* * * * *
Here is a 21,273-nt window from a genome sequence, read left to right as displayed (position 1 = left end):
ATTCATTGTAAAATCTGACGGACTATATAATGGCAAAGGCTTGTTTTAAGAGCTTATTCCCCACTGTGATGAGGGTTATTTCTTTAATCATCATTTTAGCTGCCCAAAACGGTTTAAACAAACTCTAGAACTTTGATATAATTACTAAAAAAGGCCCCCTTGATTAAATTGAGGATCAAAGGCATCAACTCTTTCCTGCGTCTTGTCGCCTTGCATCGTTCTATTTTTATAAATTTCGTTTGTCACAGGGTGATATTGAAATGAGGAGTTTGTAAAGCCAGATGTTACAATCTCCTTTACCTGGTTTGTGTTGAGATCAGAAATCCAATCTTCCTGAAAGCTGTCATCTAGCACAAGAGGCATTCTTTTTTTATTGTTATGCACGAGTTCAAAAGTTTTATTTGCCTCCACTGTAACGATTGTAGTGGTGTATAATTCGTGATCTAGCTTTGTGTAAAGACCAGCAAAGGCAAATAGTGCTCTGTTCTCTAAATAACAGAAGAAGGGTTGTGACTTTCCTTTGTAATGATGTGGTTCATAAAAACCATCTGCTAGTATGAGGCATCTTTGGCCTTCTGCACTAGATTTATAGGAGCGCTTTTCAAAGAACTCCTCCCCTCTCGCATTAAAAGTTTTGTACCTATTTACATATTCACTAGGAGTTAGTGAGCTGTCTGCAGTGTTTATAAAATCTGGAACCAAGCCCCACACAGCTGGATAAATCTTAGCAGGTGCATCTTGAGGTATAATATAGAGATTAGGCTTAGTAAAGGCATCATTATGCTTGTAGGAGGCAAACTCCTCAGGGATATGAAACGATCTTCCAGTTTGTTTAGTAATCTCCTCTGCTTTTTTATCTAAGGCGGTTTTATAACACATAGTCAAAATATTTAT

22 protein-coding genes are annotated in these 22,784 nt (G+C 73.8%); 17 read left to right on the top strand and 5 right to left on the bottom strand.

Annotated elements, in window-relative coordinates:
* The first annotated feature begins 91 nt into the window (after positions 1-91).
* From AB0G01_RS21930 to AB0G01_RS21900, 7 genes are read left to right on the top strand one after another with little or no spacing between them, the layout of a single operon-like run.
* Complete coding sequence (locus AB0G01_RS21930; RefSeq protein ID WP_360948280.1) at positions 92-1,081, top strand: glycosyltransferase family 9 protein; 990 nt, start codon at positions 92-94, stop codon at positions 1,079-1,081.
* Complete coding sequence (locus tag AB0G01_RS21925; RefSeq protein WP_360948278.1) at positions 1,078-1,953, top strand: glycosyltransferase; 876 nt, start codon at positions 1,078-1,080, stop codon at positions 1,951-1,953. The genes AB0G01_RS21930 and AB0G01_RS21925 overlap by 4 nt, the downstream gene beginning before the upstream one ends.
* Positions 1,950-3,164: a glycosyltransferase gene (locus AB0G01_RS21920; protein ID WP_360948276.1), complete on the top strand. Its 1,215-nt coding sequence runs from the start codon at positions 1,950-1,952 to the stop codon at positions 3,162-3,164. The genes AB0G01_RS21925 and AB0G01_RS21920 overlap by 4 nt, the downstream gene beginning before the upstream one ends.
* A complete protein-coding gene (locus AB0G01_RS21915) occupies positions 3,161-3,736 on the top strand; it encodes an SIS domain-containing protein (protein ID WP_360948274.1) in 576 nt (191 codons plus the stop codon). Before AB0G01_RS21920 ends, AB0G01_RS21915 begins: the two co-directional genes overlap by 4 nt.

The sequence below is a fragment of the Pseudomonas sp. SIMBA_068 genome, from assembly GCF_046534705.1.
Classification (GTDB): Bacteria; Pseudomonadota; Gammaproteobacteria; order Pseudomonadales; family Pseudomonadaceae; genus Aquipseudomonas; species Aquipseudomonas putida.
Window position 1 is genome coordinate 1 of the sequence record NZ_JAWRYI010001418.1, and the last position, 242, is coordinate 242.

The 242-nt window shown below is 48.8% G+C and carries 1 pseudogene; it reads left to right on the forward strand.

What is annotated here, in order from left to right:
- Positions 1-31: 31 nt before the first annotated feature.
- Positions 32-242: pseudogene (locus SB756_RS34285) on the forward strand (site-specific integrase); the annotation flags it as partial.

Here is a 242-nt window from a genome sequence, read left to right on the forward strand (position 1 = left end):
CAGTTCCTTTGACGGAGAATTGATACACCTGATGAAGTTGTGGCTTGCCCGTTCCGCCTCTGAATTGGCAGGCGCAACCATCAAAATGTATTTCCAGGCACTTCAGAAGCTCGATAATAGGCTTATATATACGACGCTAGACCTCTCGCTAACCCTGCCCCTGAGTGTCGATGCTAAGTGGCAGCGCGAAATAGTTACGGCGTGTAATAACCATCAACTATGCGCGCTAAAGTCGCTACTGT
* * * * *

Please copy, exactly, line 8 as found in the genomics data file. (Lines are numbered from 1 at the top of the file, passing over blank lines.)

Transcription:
* Complete coding sequence (locus tag AB0G01_RS21925; RefSeq protein WP_360948278.1) at positions 1,078-1,953, top strand: glycosyltransferase; 876 nt, start codon at positions 1,078-1,080, stop codon at positions 1,951-1,953. The genes AB0G01_RS21930 and AB0G01_RS21925 overlap by 4 nt, the downstream gene beginning before the upstream one ends.